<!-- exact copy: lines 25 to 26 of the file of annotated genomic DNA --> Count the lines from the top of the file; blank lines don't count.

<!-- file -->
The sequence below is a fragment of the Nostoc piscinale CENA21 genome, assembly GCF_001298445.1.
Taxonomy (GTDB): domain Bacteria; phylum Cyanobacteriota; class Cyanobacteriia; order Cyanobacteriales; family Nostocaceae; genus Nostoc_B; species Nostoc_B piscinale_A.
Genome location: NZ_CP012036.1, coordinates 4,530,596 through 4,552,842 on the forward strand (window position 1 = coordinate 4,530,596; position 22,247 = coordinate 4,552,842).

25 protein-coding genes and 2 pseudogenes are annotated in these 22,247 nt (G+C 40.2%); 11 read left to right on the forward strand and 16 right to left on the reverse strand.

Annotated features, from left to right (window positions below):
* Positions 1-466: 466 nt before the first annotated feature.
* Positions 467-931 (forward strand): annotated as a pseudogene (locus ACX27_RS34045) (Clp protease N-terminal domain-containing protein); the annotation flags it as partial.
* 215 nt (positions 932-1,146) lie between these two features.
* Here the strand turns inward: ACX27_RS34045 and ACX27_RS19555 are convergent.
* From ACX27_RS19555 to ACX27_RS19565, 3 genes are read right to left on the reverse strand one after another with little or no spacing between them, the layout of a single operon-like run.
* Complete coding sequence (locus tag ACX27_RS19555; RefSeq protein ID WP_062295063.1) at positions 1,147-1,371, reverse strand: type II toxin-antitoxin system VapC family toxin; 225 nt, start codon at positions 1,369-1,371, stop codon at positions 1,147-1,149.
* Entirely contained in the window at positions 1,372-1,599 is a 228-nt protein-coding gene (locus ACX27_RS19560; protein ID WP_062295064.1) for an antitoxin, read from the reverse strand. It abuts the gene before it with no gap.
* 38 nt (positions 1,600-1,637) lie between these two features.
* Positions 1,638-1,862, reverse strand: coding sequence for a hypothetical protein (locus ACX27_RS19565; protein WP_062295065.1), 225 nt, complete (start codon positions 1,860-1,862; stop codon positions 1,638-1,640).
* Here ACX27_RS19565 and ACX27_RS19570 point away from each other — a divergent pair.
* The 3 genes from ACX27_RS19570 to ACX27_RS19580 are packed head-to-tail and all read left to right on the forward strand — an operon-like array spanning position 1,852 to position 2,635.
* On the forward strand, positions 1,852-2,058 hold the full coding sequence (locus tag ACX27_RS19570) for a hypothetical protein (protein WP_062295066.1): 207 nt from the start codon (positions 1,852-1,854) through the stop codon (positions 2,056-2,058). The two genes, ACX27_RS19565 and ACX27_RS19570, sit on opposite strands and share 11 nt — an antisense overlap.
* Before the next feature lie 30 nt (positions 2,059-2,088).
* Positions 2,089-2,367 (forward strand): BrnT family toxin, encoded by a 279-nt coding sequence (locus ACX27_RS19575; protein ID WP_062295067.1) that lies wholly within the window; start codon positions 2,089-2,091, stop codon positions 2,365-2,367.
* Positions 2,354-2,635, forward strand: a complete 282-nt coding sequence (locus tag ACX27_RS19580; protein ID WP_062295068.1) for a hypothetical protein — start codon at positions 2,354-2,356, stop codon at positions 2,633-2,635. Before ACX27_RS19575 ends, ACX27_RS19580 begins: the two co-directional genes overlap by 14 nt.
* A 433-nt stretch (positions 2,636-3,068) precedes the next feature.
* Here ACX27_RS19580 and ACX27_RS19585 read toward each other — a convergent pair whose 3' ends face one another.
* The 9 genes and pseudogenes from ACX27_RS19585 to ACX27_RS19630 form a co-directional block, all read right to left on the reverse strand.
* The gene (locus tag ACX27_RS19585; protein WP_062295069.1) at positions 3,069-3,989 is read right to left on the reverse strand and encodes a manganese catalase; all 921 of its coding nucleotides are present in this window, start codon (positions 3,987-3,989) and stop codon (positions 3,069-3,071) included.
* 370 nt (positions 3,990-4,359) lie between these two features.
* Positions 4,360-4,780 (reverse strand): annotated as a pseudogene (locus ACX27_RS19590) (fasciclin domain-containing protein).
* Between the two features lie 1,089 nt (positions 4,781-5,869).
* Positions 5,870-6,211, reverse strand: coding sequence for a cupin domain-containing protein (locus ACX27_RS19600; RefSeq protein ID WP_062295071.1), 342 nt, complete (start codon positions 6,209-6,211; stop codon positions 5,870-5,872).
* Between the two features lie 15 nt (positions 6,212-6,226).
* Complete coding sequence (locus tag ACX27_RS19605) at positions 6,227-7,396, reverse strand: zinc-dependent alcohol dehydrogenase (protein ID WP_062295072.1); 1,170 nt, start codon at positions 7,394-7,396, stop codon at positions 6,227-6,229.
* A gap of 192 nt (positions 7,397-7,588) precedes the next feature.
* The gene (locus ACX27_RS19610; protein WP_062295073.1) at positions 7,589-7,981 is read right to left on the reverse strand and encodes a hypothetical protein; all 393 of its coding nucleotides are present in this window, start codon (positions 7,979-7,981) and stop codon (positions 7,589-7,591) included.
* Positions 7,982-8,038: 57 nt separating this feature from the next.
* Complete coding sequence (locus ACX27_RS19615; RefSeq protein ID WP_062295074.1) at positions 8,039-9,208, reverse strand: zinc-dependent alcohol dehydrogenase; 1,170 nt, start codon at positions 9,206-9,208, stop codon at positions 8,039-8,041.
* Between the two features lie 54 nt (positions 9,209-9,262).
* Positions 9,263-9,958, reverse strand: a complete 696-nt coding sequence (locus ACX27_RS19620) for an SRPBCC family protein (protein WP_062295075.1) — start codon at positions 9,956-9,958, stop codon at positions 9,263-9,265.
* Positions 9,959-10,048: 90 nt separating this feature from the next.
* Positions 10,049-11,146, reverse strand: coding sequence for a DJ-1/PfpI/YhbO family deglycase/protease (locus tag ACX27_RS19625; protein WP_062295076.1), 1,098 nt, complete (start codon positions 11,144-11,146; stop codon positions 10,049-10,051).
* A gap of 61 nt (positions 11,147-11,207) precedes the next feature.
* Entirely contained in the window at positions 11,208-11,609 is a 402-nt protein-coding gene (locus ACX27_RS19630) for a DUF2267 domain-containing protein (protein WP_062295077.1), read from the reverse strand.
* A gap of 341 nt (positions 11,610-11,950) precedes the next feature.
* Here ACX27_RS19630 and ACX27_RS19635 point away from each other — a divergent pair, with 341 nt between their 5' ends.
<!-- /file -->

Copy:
* 370 nt (positions 3,990-4,359) lie between these two features.
* Positions 4,360-4,780 (reverse strand): annotated as a pseudogene (locus ACX27_RS19590) (fasciclin domain-containing protein).